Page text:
KENNETH S. APFEL, Commissioner, Social Security Administration,
Plaintiff Elrena Reed appeals from an order of the district court affirming the Commissioner's determination that she was not entitled to disability benefits under either Title II or Title XVI. We affirm.
We review the Commissioner's decision to determine whether his factual findings were supported by substantial evidence in light of the entire record and to determine whether he applied the correct legal standards. See Castellano v. Secretary of Health & Human Servs., 26 F.3d 1027, 1028 (10th Cir. 1994). In the course of our review, we may "neither reweigh the evidence nor substitute our judgment for that of the agency." Casias v. Secretary of Health & Human Servs., 933 F.2d 799, 800 (10th Cir. 1991).
Ms. Reed alleged disability due to sequellae from a crushing injury to her right hand in 1985(1) and degenerative changes in her spine. The administrative law judge (ALJ) determined that Ms. Reed was not disabled at step five of the five-step sequential process, see Williams v. Bowen, 844 F.2d 748, 750-52 (10th Cir. 1988), as she could perform light work with restrictions.
On appeal, Ms. Reed argues that the ALJ's determination that she is not disabled is inconsistent with his statement that she was disabled as of April 12, 1994. She also contends that substantial evidence does not support the finding that she could perform less than the full range of light or sedentary work and that the ALJ failed to give substantial weight to her treating physicians' opinions.(2)
On page three of his opinion, the ALJ stated "that the claimant became disabled on April 12, 1994, but not prior thereto." App. Vol. II, at 18. However, this statement is clearly at odds with the entire opinion. Although ALJs would be well advised to ensure that no such internal inconsistencies are present in their opinions, our review of the ALJ's determination reveals that the ALJ did not find Ms. Reed to be disabled at any time and that this was clearly a misstatement.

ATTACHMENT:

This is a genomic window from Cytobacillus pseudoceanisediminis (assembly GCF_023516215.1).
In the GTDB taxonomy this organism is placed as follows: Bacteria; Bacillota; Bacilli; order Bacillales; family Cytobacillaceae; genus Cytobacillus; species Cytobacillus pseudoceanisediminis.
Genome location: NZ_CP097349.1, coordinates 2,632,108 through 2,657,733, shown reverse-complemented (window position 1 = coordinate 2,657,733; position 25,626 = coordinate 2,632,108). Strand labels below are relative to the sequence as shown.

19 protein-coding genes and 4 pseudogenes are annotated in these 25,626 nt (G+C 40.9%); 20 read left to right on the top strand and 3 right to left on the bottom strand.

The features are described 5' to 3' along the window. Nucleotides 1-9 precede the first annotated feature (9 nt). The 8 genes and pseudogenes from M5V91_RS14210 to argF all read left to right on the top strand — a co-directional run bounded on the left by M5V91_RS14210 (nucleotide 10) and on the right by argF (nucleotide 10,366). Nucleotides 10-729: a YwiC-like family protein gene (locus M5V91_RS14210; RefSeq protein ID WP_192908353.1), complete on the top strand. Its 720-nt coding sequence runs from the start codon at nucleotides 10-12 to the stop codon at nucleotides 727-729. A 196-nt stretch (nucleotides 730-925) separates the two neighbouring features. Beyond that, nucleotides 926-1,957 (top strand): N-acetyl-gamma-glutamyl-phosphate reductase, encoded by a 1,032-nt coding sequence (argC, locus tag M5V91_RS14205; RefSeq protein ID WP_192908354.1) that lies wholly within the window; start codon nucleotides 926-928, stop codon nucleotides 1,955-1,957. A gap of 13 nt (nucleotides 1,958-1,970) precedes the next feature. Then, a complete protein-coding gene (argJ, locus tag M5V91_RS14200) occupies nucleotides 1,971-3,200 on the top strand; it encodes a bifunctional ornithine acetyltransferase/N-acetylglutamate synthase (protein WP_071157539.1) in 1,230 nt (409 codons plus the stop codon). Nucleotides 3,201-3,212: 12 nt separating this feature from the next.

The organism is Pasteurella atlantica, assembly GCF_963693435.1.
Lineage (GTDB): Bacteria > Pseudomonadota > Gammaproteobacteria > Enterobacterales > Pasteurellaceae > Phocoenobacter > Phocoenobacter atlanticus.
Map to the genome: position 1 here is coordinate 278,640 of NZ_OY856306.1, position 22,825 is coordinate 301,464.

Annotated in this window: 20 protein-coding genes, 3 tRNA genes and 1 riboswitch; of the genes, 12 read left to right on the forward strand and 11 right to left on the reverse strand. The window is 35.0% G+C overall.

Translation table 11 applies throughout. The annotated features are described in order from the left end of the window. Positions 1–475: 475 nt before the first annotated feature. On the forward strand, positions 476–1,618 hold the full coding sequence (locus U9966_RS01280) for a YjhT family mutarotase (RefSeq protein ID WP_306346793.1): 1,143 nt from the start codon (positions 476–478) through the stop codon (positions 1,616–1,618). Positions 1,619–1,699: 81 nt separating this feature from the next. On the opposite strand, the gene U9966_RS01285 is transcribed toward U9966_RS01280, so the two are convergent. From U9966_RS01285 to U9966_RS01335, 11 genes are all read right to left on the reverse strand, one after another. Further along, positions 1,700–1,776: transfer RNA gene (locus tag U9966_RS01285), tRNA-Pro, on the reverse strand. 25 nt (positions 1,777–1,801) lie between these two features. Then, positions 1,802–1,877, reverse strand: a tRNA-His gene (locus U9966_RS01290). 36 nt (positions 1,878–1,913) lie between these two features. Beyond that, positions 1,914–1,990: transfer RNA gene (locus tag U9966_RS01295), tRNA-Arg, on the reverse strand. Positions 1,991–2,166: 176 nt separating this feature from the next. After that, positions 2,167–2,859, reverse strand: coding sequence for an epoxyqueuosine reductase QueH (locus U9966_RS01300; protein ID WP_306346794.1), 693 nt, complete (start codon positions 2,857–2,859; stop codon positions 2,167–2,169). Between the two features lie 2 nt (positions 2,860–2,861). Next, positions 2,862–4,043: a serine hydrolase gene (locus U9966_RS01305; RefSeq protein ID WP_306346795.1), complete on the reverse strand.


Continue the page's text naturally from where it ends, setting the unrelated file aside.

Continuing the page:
The ALJ found that Ms. Reed could perform light or sedentary work with certain identified restrictions. The ALJ also determined she had no transferable skills. Ms. Reed argues substantial evidence does not support this conclusion.
The record shows that Ms. Reed has a loss of use in her left upper extremity. The record also contains information that she has degenerative changes in her lumbar spine. None of Ms. Reed's medical problems rise to the level of a disabling condition warranting benefits.
Finally, Ms. Reed argues the ALJ did not give proper weight to her treating physicians' opinion that she is totally disabled. Ms. Reed cites particularly to Drs. Smith, Jenkins, and White. Dr. Jenkins issued his opinion in 1991 and Dr. Smith issued his in 1992. Any suggestions of total disability made prior to March 25, 1993, have already been rejected and will not be considered here.
In a 1995 report submitted to Ms. Reed's insurance company, Dr. White did opine that Ms. Reed was totally disabled. A treating physician is free to offer an opinion about a claimant's condition and about the nature and severity of any impairments. See Castellano, 26 F.3d at 1029. However, to be given controlling weight, the opinion must be "well supported by clinical and laboratory diagnostic techniques and [cannot be] inconsistent with other substantial evidence in the record." Id.
The record does not support Dr. White's opinion. The doctor with whom Dr. White consulted noted only the left upper extremity weakness. None of the tests Dr. White refers to shows any problem other than mild degenerative changes in her physical condition. Further, Dr. Pace noted in 1994 that his records did not suggest any disabling condition. He found her to be disabled only as to her regular occupation. The ALJ did not err in not giving controlling weight to Dr. White's opinion.
The judgment of the United States District Court for the Eastern District of Oklahoma is AFFIRMED.
Entered for the Court
Paul J. Kelly, Jr.
*. This order and judgment is not binding precedent, except under the doctrines of law of the case, res judicata, and collateral estoppel. The court generally disfavors the citation of orders and judgments; nevertheless, an order and judgment may be cited under the terms and conditions of 10th Cir. R. 36.3.
1. Ms. Reed's previous application for benefits was denied March 25, 1993. Therefore, as did the Commissioner, we must determine whether the evidence clearly shows that Ms. Reed was disabled after that date and prior to August 30, 1995, the date of the current decision.
2. Any other arguments that counsel attempts to raise, under the rubric of these arguments which were raised to the district court, will not be addressed. See Schofield v. Callahan, No. 96-6365, 1997 WL 334960, at **1 (10th Cir. June 18, 1997). We reject counsel's contention that the waiver rule identified in Crow v. Shalala, 40 F.3d 323, 324 (10th Cir. 1994), should apply in this case.